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Science Communication

Hammer time on Science Twitter and drummers keeping cool while keeping time

by Sam Lemonick
August 12, 2020 | APPEARED IN VOLUME 98, ISSUE 31

 

Hammer time on Science Twitter

09831-newscripts-slime.jpg
Credit: Twitter
U Can't Touch This: MC Hammer reveals he is a true science fan.

Question: What does slime mold have in common with hip-hop superstar MC Hammer?

Answer: University of California, Berkeley, biologist Michael Eisen is a big fan of both.

Which is why Eisen thought it was so awesome to discover Hammer tweeting a video of slime molds growing on July 14. Known for ’90s hits like “2 Legit 2 Quit,” Hammer turns out to be a bona fide geek. In a subsequent tweet, Hammer told Eisen he had grown up visiting the Lawrence Livermore National Laboratory and the Chabot Space and Science Center. It was the first time Eisen had noticed, but Hammer in fact regularly tweets about science, sometimes using the hashtag #scicomm, alongside tweets about music, racial justice, and his hometown’s baseball team, the Oakland A’s.

What struck Eisen was that once people got past Hammer’s fame, it was clear he was a person who was really interested in science and talking to scientists, like a lot of people on so-called Science Twitter. That community would have welcomed him even “if he had just been Dave Hammer,” Eisen says.

But the thing that most impressed Eisen is what happened next. Days after the slime mold tweet, Hammer was tweeting about science’s racist and sexist legacy. “It felt like he was laying the smackdown on science—in a good way,” Eisen remembers. He says it showed how much Hammer embodies Science Twitter, which moves fluidly from talking about cool new papers to the ways science can be racist.

Eisen says he hopes Hammer stays engaged. He’s invited Hammer to visit his laboratory when it’s safe and says Hammer told him he’d love to come. Eisen is thinking they could catch an A’s game after. He’s a big fan of them, too.

MC Hammer declined Newscripts’ request for an interview. But he does know what C&EN is now.

 

Hot beats and cool butts

Among the tribulations of a professional drummer—late nights, endless tours, calluses from signing autographs—there’s one that isn’t talked about too much outside the music community. “Swamp ass is a funny topic,” says Megan Jane, a drummer who backs up artists like Chrissy Metz.

09831-newscripts-stool.jpg
Credit: Air Throne
Music fans: Forced air cools drummers' derrieres.

Jane says it’s easy to get hot and sweaty behind the drums, especially playing outdoor shows in the summer. Which is why she’s intrigued by a newly patented technology: a drum throne (that’s what they call their stools) with a fan blowing air up through the seat.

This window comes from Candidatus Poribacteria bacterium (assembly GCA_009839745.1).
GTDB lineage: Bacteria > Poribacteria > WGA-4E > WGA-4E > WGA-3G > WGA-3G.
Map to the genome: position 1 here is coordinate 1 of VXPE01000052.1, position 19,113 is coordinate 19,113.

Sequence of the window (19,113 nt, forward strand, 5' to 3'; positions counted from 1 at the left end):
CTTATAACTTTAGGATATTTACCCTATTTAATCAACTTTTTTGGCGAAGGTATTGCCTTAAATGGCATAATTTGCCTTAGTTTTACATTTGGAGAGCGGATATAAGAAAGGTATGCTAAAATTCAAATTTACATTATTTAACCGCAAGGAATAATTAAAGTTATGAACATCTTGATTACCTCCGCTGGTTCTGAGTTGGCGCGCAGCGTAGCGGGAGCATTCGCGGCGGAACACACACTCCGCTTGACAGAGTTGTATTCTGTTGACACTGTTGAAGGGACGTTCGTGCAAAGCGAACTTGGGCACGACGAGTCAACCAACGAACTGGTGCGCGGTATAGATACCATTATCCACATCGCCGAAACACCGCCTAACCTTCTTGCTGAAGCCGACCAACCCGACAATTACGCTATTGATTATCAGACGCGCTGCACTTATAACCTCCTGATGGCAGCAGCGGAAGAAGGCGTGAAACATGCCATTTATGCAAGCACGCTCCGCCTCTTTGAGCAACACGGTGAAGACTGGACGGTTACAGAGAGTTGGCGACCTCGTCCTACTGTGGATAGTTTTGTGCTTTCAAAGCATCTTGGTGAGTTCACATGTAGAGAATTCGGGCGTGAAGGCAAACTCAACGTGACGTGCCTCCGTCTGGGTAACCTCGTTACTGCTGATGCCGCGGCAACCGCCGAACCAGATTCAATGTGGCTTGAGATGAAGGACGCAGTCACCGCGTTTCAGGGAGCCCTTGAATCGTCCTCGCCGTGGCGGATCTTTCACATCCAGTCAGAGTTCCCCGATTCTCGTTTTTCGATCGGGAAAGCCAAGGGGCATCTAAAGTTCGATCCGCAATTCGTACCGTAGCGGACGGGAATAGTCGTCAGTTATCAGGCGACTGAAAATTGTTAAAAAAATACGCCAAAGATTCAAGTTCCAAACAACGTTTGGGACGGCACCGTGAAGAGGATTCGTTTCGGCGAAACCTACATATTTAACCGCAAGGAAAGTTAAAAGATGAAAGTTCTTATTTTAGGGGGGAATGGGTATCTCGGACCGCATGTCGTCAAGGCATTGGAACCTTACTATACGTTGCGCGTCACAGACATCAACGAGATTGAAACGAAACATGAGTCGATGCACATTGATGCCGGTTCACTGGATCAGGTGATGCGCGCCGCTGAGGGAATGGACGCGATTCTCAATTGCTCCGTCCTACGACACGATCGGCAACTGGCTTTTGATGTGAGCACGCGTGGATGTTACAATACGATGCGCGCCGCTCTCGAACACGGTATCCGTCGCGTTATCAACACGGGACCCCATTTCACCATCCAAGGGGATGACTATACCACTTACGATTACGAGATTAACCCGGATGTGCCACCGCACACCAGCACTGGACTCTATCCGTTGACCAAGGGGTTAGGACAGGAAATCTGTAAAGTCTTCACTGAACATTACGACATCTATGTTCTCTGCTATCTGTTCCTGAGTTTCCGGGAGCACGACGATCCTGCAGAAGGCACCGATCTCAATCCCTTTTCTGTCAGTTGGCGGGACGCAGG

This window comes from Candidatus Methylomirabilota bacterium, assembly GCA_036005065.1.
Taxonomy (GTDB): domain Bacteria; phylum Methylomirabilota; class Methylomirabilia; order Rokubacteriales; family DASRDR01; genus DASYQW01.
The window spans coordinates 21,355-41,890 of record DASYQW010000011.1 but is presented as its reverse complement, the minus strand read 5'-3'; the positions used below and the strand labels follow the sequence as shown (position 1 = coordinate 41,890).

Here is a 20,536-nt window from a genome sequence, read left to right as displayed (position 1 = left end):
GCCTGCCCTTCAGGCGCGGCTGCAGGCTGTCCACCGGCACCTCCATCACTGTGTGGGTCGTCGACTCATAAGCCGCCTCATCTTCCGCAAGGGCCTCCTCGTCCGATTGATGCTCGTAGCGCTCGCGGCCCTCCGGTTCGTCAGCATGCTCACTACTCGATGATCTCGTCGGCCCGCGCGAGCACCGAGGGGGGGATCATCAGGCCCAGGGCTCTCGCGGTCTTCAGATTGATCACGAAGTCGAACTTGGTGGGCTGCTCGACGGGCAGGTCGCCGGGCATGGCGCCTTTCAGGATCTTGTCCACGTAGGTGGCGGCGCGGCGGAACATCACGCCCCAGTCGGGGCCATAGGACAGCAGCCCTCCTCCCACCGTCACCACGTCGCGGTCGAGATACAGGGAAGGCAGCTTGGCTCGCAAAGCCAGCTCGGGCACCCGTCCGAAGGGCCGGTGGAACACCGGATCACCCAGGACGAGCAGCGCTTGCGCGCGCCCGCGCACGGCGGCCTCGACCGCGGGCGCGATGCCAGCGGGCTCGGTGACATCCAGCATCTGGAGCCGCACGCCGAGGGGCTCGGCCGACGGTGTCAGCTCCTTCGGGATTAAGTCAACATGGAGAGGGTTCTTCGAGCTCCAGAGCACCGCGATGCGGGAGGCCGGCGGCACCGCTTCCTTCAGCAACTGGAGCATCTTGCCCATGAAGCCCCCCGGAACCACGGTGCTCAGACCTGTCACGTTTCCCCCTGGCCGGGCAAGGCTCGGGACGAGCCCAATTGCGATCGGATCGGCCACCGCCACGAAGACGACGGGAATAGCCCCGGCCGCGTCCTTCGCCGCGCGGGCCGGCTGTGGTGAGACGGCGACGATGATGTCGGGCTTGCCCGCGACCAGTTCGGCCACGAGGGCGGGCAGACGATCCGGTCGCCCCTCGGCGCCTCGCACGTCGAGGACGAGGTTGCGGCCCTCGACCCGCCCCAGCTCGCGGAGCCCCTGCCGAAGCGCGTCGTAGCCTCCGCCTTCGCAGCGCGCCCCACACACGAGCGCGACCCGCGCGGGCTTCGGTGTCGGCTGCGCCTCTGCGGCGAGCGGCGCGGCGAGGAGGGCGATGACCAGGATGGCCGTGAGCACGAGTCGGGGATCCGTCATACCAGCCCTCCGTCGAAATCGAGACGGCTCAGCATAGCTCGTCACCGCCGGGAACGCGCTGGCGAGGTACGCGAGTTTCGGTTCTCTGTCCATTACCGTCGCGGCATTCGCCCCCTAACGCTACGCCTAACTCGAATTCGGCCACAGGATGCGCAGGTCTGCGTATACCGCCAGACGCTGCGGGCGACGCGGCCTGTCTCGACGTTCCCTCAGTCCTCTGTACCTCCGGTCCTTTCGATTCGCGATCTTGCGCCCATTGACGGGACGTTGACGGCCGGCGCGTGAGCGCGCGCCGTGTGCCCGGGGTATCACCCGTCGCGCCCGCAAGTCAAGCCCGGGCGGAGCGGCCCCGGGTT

The Air Throne was Joe Volk’s idea. Volk grew up playing drums in his dad’s church and now plays and tours with artists signed to the label Bethel Music. Like Jane, he says butt sweat is something drummers joke about. He decided to do something.

Volk worked with music producer Bobby Strand and engineer Eric Pierson to create the air-cooled stool. The first prototype, which Volk used at a show, was hooked up to a car battery. Maybe not the safest idea, he says, but it worked.

The final version has a built-in fan blowing air up through layers of foam and out through a perforated leather seat. Several professionals have been testing these on tour, including Carrie Underwood’s drummer. Pierson tells Newscripts one of the biggest challenges was designing the stack of materials inside the seat to be supportive and comfortable and to let air flow even with a person on it. One original idea was to incorporate air conditioning, but a fan proved to be enough. “When it hits where you’re sitting, it’s cold,” Volk reports.

Please send comments and suggestions to newscripts@acs.org.

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Comments
Chrystal Starbird (August 23, 2020 2:02 PM)
I'm not sure how you can mention MC Hammer's high level of engagement with science Twitter of late without mentioning what he has been primarily engaging with, namely #BlackIn... weeks. Although he has a long history of engaging in science discourse, he clearly started this current round after #BlackInChem week participants asked for his endorsement of #BlackChemistsWeek. Considering you are a chemistry publication, seems like a huge and questionable oversight, as this is not mentioned once in your article.
Sam Lemonick (August 24, 2020 9:19 AM)
Hi Chrystal. Thank you for mentioning this. I saw MC Hammer's enthusiasm for #BlackChemistsWeek, and I think his engagement was emblematic of what Michael Eisen observed, that MC Hammer has his finger on the pulse of Science Twitter. Unfortunately, this article was finalized before #BlackInChem week started, so there wasn't a chance to talk about his engagement with that or his sustained promotion of Black scientists since. I think all of us at C&EN are hoping we can cover that specific aspect of his Twitter use sometime soon.

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